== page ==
Near the produce, a man stands behind a glass device—a hot machine with a large lamp at the top.  The man tosses in a flattish brown disc and shuts the door.  Ten seconds later—WHOMP!—the disc pops and expands and the air fills with the odor of hot buttered popcorn.  No one, I notice, stops to investigate this device further. 


Further on, another man wheels a silver cart along the bank of checkout stands and yells out, “hot, fresh Italian bread!  Ninety-nine cents.”  No one stops to take a loaf from his silver cart.

Ahead of us, a thin man leans heavily upon his cart.  He wears a white button-down shirt tucked into his jeans.  And on his head, he wears a bicycle helmet.  He stands at the end of the aisle, intently studying his list, pausing to look at the overhead signs before wheeling on to the next aisle.  A woman passes.  Stares at him.  Laughs. 

We finish our shopping and when we head out the door, this same man tells us to have a good day in the same bored tone.  I giggle to myself and roll my eyes at my husband.  I find that the man irritates me.  No, not the man himself.  I find the need for a greeter irritating.  It feels like a farce, paying a person to be polite.  The grocery store is trying to tack a human face on a largely impersonal transaction.

How must it feel, I wonder, greeting everyone who enters?  How must it feel to say goodbye to customers pushing carts full of bursting bags, their contents straining against the confines of blue plastic?

And then, I realize, after I’ve walked past the man with barely a glance: He must feel invisible.  He must feel unimportant.  He must feel irrelevant.
* * *
I pick up my meat and dairy from my local farmer.  While the farmer chats with another customer, I wait at the table.  I find my name on the list and check it off.  I stack my empty egg cartons with the other returns.  I hold my empty cream jar to wait for my refund.  I tell Squints what cooler holds our purchases and he heads over to empty it into our own cooler.  I don’t mind this waiting.  Talking with the farmer—the farmer who greets me by name every week—is one of the best parts of buying locally.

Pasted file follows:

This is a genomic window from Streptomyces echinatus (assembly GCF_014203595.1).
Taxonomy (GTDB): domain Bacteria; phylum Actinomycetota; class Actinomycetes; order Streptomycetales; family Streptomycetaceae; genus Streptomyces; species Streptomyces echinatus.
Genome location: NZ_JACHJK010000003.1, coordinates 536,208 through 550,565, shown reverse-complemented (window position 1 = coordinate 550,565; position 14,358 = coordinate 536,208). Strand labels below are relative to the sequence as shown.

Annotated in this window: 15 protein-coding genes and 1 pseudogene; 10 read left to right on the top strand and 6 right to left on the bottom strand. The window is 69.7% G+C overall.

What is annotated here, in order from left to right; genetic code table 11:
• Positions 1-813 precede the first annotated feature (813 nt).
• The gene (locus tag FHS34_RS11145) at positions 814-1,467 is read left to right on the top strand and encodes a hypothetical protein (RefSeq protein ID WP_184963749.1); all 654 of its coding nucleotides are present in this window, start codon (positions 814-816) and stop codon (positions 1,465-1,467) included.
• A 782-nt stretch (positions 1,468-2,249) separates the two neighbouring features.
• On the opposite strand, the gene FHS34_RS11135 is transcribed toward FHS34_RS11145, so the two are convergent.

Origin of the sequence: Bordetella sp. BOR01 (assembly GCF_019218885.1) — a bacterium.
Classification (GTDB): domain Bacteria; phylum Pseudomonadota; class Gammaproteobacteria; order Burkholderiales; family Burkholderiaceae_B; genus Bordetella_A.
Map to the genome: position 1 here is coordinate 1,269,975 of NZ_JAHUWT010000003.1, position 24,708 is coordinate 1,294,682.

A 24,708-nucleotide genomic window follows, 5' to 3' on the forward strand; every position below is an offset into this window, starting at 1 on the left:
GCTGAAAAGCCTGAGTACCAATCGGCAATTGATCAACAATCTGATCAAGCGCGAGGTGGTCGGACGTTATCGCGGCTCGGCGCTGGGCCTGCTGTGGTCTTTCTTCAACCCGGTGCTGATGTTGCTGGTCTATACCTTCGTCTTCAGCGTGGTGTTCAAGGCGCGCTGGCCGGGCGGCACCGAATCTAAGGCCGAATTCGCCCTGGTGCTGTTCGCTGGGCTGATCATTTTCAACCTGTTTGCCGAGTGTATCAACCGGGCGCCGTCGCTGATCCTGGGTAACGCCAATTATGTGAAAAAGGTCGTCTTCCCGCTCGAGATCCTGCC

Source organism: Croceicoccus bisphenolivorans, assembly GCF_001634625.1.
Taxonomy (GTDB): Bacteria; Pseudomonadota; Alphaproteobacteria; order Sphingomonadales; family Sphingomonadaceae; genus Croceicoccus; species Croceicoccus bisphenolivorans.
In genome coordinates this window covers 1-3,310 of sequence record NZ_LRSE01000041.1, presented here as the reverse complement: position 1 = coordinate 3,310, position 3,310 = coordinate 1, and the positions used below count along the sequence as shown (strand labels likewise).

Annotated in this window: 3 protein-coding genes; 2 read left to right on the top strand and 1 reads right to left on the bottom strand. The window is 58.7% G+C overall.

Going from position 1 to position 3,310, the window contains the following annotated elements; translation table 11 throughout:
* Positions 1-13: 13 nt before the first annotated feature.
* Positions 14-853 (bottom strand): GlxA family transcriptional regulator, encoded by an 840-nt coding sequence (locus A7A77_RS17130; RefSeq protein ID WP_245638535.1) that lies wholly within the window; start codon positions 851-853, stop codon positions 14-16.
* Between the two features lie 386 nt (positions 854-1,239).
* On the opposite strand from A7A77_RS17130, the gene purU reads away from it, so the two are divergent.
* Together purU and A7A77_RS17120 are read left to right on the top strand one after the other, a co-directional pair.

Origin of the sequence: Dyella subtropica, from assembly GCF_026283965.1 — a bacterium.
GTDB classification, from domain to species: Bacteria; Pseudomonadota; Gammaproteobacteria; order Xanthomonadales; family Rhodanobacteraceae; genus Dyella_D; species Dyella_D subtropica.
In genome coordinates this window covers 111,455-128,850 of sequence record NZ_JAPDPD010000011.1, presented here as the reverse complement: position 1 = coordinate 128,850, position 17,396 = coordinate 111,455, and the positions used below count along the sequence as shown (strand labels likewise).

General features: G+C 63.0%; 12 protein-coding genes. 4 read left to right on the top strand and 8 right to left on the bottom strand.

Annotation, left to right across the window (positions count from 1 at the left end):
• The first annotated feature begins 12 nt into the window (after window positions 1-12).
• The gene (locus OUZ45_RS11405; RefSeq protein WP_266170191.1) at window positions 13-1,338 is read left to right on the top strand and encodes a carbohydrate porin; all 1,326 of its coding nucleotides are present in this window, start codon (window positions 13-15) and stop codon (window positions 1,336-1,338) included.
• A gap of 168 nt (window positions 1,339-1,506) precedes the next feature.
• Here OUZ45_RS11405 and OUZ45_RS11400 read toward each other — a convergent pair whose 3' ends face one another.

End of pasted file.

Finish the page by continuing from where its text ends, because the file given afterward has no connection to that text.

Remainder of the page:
A woman approaches the table.  She wears a long brown coat sweater and brown boots.  She leans in front of me; runs a red fingernail down the list to find her name.  I take a step back.  She moves forward to fill the gap.  I frown at V.  I set my empty jar on the table and slide my check beneath the metal cash box.

I feel invisible.

I feel unimportant. 

I feel irrelevant. 

And the next time I go to that grocery store, I’ll return that man’s greeting. 

Who knows?  Maybe I’ll even take a sample. 

Labels: ,

2 Comments:

At January 1, 2012 at 12:25 PM , Anonymous Elizabeth Young said...

When I first came to Canada many years ago, before you departed the check-out line at K-Mart with your purchases, the Cashier would say: "Thank you for shopping and saving at K-Mart," in the dreaded monotone. Whilst I loved K-Mart and spent many a happy Saturday night in there wandering aimlessly around, whilst my husband took care of the children at home, I absolutely hated that slogan and desperately wanted to say: "Don't SAY that to me!" It made both of us drones instead of people.

 
At January 1, 2012 at 12:54 PM , Anonymous Kgwaite said...

You know, I don't remember K-Marts in Canada. I do remember Canadian Tire, though! That was definitely the go-to place for shopping when we lived there.

Happy New Year, Elizabeth!